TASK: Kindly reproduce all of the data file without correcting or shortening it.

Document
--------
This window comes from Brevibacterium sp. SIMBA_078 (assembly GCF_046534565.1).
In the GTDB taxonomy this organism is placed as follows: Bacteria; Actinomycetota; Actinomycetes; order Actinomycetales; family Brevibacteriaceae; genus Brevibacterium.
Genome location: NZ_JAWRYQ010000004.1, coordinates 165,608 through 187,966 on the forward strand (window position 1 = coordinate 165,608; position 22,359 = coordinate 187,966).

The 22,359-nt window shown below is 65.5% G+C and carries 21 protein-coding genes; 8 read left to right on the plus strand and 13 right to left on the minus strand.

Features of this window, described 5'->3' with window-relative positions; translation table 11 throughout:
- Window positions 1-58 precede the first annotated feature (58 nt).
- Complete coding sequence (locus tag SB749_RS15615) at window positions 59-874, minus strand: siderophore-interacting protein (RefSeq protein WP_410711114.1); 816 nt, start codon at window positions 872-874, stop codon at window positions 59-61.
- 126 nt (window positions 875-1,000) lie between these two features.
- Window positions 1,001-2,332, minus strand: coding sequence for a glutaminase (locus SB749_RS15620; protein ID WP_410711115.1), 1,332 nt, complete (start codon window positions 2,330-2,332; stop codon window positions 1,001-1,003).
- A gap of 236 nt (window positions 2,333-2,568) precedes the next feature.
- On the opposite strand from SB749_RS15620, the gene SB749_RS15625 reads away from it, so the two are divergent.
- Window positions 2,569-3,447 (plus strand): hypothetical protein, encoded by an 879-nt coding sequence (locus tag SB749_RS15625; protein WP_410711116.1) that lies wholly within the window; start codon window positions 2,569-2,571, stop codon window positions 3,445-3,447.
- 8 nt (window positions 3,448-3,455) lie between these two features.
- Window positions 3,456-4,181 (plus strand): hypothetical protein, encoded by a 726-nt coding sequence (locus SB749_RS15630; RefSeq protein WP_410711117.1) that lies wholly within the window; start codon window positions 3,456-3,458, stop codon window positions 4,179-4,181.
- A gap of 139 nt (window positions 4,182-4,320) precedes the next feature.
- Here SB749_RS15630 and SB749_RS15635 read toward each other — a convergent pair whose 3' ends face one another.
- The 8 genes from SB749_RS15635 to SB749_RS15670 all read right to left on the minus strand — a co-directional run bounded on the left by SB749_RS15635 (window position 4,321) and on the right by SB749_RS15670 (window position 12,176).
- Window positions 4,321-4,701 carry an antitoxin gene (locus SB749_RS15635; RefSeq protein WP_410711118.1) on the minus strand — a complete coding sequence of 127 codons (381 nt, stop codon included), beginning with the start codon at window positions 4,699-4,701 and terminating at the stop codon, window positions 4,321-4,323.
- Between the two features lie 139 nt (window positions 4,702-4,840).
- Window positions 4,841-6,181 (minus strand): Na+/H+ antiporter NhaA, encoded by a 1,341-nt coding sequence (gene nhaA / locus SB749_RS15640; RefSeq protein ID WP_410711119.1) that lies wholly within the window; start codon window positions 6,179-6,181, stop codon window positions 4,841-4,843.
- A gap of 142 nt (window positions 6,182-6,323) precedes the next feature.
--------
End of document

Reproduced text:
This window comes from Brevibacterium sp. SIMBA_078 (assembly GCF_046534565.1).
In the GTDB taxonomy this organism is placed as follows: Bacteria; Actinomycetota; Actinomycetes; order Actinomycetales; family Brevibacteriaceae; genus Brevibacterium.
Genome location: NZ_JAWRYQ010000004.1, coordinates 165,608 through 187,966 on the forward strand (window position 1 = coordinate 165,608; position 22,359 = coordinate 187,966).

The 22,359-nt window shown below is 65.5% G+C and carries 21 protein-coding genes; 8 read left to right on the plus strand and 13 right to left on the minus strand.

Features of this window, described 5'->3' with window-relative positions; translation table 11 throughout:
- Window positions 1-58 precede the first annotated feature (58 nt).
- Complete coding sequence (locus tag SB749_RS15615) at window positions 59-874, minus strand: siderophore-interacting protein (RefSeq protein WP_410711114.1); 816 nt, start codon at window positions 872-874, stop codon at window positions 59-61.
- 126 nt (window positions 875-1,000) lie between these two features.
- Window positions 1,001-2,332, minus strand: coding sequence for a glutaminase (locus SB749_RS15620; protein ID WP_410711115.1), 1,332 nt, complete (start codon window positions 2,330-2,332; stop codon window positions 1,001-1,003).
- A gap of 236 nt (window positions 2,333-2,568) precedes the next feature.
- On the opposite strand from SB749_RS15620, the gene SB749_RS15625 reads away from it, so the two are divergent.
- Window positions 2,569-3,447 (plus strand): hypothetical protein, encoded by an 879-nt coding sequence (locus tag SB749_RS15625; protein WP_410711116.1) that lies wholly within the window; start codon window positions 2,569-2,571, stop codon window positions 3,445-3,447.
- 8 nt (window positions 3,448-3,455) lie between these two features.
- Window positions 3,456-4,181 (plus strand): hypothetical protein, encoded by a 726-nt coding sequence (locus SB749_RS15630; RefSeq protein WP_410711117.1) that lies wholly within the window; start codon window positions 3,456-3,458, stop codon window positions 4,179-4,181.
- A gap of 139 nt (window positions 4,182-4,320) precedes the next feature.
- Here SB749_RS15630 and SB749_RS15635 read toward each other — a convergent pair whose 3' ends face one another.
- The 8 genes from SB749_RS15635 to SB749_RS15670 all read right to left on the minus strand — a co-directional run bounded on the left by SB749_RS15635 (window position 4,321) and on the right by SB749_RS15670 (window position 12,176).
- Window positions 4,321-4,701 carry an antitoxin gene (locus SB749_RS15635; RefSeq protein WP_410711118.1) on the minus strand — a complete coding sequence of 127 codons (381 nt, stop codon included), beginning with the start codon at window positions 4,699-4,701 and terminating at the stop codon, window positions 4,321-4,323.
- Between the two features lie 139 nt (window positions 4,702-4,840).
- Window positions 4,841-6,181 (minus strand): Na+/H+ antiporter NhaA, encoded by a 1,341-nt coding sequence (gene nhaA / locus SB749_RS15640; RefSeq protein ID WP_410711119.1) that lies wholly within the window; start codon window positions 6,179-6,181, stop codon window positions 4,841-4,843.
- A gap of 142 nt (window positions 6,182-6,323) precedes the next feature.